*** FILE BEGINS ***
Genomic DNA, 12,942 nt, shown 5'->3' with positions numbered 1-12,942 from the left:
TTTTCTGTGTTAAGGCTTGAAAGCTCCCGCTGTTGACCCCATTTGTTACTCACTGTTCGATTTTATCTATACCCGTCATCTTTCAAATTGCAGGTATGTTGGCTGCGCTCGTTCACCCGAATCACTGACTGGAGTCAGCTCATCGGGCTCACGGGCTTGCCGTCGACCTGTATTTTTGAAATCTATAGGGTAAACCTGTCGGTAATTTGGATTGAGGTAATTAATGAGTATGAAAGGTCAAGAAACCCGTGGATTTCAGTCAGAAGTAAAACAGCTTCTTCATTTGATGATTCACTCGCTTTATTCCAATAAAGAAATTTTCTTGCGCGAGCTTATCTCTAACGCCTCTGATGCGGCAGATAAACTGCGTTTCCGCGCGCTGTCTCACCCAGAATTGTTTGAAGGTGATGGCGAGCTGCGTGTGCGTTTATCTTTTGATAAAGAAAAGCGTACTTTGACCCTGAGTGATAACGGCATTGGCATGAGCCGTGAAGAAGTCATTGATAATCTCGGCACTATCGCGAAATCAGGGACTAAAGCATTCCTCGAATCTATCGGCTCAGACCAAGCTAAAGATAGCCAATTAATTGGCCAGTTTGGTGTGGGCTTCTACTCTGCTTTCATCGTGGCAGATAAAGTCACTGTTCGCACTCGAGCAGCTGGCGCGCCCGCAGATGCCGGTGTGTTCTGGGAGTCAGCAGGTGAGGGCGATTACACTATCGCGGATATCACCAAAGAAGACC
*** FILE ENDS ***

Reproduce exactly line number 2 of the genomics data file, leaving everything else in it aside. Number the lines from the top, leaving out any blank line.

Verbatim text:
TTTTCTGTGTTAAGGCTTGAAAGCTCCCGCTGTTGACCCCATTTGTTACTCACTGTTCGATTTTATCTATACCCGTCATCTTTCAAATTGCAGGTATGTTGGCTGCGCTCGTTCACCCGAATCACTGACTGGAGTCAGCTCATCGGGCTCACGGGCTTGCCGTCGACCTGTATTTTTGAAATCTATAGGGTAAACCTGTCGGTAATTTGGATTGAGGTAATTAATGAGTATGAAAGGTCAAGAAACCCGTGGATTTCAGTCAGAAGTAAAACAGCTTCTTCATTTGATGATTCACTCGCTTTATTCCAATAAAGAAATTTTCTTGCGCGAGCTTATCTCTAACGCCTCTGATGCGGCAGATAAACTGCGTTTCCGCGCGCTGTCTCACCCAGAATTGTTTGAAGGTGATGGCGAGCTGCGTGTGCGTTTATCTTTTGATAAAGAAAAGCGTACTTTGACCCTGAGTGATAACGGCATTGGCATGAGCCGTGAAGAAGTCATTGATAATCTCGGCACTATCGCGAAATCAGGGACTAAAGCATTCCTCGAATCTATCGGCTCAGACCAAGCTAAAGATAGCCAATTAATTGGCCAGTTTGGTGTGGGCTTCTACTCTGCTTTCATCGTGGCAGATAAAGTCACTGTTCGCACTCGAGCAGCTGGCGCGCCCGCAGATGCCGGTGTGTTCTGGGAGTCAGCAGGTGAGGGCGATTACACTATCGCGGATATCACCAAAGAAGACC